After Ball went to the sidelines following his one and only four-yard carry, junior James White and redshirt freshman Melvin Gordon were the go-to players in the offense, both unleashing some power running, some speed and some agility during the refereed scrimmage at Camp Randall Saturday morning.
"I think they really took big steps forward today," Bielema said.
Nobody more so than Gordon. Although he rushed 20 times for 98 yards and one touchdown in three games last season, Gordon was forced to redshirt when he couldn't shake a nagging groin issue. No such problems so far this spring, as Gordon unofficially 21 times for 96 yards during team and situational drills.
Gordon's longest run was 28 yards on a third-and-2 when he ran right into linebacker Conor O'Neill, shook off the tackle attempt and got to the corner. Later in practice, Gordon unleashed a gain of seven yards on third-and-3 and nine yards on third-and-9 between the tackles, causing Bielema to yell out ‘Ball who?'
"His (high school) film was all lateral plays because he played in the wing T," said Bielema. "Everything was east and west before it got going north and south. Last year I was amazed how quickly he adjusted to downhill running. He still has flashbacks once in awhile and Coach Hammock will get on him, but he's gifted athletically."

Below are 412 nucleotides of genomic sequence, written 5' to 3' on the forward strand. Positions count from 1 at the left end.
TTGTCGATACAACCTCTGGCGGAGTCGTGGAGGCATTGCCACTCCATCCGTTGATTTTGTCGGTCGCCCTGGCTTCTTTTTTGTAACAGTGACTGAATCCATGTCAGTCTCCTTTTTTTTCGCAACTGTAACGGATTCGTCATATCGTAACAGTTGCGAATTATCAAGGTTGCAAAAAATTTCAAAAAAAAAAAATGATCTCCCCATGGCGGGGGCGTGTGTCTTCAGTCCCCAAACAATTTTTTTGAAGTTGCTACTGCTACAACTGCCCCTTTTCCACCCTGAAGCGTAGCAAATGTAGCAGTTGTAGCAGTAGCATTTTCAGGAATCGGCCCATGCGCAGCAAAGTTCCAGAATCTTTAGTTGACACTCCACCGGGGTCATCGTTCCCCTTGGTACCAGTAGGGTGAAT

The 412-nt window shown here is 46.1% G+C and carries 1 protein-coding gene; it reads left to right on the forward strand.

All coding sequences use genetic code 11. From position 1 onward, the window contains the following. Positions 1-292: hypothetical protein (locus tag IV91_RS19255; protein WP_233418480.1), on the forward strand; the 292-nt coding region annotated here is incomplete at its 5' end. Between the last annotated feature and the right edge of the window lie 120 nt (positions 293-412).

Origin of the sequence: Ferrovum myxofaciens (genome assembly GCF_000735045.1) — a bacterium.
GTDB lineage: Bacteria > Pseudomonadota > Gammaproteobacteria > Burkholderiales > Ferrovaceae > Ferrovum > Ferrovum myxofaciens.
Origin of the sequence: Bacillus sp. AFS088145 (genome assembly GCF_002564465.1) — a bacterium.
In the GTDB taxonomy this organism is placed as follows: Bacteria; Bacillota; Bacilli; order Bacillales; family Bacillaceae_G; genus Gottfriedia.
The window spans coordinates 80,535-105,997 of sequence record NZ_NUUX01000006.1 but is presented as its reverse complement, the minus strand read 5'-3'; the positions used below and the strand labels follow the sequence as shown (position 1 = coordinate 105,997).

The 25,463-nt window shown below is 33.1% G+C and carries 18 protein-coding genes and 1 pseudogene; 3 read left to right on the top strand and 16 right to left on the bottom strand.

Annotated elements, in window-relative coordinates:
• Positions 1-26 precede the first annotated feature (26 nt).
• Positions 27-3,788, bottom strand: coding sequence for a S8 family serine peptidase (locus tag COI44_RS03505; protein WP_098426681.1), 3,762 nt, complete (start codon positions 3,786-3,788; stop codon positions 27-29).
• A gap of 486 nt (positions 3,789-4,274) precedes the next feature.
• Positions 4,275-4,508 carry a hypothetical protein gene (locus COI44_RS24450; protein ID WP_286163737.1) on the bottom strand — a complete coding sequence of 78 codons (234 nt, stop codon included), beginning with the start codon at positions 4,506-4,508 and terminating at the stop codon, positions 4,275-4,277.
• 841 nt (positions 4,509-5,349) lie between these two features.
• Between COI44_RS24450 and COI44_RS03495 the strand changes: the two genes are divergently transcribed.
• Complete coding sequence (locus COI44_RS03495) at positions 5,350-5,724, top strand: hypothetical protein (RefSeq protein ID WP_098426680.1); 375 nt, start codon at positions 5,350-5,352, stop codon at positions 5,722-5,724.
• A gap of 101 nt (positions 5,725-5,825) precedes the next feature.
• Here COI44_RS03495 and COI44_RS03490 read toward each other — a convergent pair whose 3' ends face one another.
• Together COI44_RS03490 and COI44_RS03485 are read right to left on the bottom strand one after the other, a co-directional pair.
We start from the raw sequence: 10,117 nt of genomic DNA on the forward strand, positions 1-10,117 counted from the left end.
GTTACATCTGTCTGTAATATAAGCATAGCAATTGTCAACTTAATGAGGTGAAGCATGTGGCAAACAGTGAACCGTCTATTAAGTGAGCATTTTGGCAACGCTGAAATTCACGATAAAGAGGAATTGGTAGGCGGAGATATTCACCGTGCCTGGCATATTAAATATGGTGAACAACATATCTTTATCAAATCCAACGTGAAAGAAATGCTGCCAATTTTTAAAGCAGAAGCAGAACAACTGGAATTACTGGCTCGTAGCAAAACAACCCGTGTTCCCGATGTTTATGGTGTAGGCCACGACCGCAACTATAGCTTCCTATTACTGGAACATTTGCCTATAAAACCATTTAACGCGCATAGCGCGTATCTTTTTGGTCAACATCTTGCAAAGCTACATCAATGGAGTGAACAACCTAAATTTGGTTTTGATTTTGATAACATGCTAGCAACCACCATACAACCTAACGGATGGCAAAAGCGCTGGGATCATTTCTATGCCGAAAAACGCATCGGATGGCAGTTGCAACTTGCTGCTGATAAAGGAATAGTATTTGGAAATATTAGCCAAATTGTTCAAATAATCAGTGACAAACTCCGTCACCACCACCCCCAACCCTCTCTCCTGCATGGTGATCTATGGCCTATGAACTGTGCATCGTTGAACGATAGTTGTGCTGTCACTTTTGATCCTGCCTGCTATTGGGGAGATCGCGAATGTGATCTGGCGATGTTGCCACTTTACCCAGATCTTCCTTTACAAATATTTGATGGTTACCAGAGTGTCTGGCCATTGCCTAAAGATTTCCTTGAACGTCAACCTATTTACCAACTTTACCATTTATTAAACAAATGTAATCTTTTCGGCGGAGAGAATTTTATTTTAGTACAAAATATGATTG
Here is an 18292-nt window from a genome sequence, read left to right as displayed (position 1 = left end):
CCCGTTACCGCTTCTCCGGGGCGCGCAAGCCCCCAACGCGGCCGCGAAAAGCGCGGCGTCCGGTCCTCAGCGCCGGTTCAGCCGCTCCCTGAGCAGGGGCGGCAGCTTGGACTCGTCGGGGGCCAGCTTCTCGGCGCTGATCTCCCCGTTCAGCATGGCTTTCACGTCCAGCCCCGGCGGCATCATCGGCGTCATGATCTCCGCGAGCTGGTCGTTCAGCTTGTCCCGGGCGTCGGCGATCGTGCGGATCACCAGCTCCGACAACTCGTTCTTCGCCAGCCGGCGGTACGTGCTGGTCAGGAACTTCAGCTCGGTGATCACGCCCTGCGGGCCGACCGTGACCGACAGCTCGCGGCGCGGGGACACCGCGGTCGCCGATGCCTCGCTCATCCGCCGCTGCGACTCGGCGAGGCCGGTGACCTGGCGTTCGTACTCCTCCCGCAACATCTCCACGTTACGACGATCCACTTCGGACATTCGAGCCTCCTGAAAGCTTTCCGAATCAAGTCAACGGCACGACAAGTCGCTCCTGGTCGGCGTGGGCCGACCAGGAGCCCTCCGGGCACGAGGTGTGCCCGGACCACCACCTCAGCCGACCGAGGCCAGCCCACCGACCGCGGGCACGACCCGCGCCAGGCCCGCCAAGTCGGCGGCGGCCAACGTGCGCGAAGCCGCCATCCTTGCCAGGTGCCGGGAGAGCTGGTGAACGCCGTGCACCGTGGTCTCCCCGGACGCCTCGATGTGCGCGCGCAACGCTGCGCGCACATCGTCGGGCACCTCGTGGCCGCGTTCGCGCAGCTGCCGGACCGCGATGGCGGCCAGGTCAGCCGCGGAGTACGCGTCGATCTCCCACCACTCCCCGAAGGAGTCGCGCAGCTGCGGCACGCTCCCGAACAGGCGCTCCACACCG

Although he got off to a slow start, White turned on the jets after Gordon started breaking tackles. Unofficially, White rushed 14 times for 104 yards, including a 28-yard run after getting outside the tackle, a 17-yard run up the middle and an impressive 35-yard run at the tail end of practice.
"He did (have a burst) and some holes opened up," said Bielema. "The one thing with James, he doesn't need a lot of room and he can get vertical. We have some things designed to get him and Montee on the field at the same time."
From the Infirmary
Wisconsin got out of the scrimmage injury free, always the number one goal for the UW staff. Derek Landisch scrimmaged with his right hand in a club after breaking it on Thursday's practice.
"He didn't say anything until he went in there after practice," said Landisch. "He'll have (it clubbed) for about two weeks."
David Gilbert (foot), Tyler Dippel (foot) and Konrad Zagzebski (shoulder) were among the main players that did not practice. Devin Smith (foot) practiced in individual drills and is expected to get fully cleared by team doctors next week.
Arneson Catching Up
More known for his blocking that his pass catching, sophomore tight end Sam Arneson has had one of the best practice weeks of his young career. One of the go-to targets of Joe Brennan, Arneson has developed in to a frequent target in the passing game, adding to his already sound work in the blocking scheme.